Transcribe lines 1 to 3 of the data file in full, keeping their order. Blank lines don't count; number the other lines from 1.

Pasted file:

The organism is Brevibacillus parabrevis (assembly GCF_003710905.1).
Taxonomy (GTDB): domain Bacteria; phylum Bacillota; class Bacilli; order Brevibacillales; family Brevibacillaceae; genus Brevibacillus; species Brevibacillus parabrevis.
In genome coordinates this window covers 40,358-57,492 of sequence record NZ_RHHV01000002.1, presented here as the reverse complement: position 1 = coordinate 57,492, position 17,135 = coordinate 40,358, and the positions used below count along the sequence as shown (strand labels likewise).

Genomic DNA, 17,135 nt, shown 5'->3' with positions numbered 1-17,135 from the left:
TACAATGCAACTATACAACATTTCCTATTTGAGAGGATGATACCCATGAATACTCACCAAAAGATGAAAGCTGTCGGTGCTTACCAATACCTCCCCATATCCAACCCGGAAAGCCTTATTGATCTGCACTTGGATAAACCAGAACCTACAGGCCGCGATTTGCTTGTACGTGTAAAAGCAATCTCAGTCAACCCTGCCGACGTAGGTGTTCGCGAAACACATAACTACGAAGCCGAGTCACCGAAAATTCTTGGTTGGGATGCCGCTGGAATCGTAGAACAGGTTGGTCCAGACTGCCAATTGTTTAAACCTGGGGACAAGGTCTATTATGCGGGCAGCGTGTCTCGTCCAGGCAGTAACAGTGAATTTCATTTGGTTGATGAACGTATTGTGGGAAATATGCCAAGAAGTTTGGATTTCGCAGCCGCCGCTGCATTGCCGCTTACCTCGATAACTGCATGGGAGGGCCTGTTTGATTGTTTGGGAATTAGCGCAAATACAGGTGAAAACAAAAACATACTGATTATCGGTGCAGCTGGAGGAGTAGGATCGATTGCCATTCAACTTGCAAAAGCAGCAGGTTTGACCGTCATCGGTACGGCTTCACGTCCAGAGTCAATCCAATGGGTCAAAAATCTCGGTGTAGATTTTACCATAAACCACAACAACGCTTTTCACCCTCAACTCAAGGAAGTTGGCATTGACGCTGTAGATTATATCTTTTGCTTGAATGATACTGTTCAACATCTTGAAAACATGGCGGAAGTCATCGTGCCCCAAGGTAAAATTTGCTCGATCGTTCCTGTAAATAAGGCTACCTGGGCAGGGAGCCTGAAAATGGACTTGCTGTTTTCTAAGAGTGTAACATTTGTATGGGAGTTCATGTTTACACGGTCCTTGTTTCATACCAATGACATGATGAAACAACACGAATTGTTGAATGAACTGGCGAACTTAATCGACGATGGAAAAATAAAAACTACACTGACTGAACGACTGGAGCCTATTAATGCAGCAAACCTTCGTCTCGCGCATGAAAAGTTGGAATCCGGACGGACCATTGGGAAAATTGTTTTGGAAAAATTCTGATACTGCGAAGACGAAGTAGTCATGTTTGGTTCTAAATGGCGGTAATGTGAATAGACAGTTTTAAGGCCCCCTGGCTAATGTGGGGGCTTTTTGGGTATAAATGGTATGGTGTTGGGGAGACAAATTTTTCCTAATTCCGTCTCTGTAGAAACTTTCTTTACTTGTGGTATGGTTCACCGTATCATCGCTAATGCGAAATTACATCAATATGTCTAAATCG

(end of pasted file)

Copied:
The organism is Brevibacillus parabrevis (assembly GCF_003710905.1).
Taxonomy (GTDB): domain Bacteria; phylum Bacillota; class Bacilli; order Brevibacillales; family Brevibacillaceae; genus Brevibacillus; species Brevibacillus parabrevis.
In genome coordinates this window covers 40,358-57,492 of sequence record NZ_RHHV01000002.1, presented here as the reverse complement: position 1 = coordinate 57,492, position 17,135 = coordinate 40,358, and the positions used below count along the sequence as shown (strand labels likewise).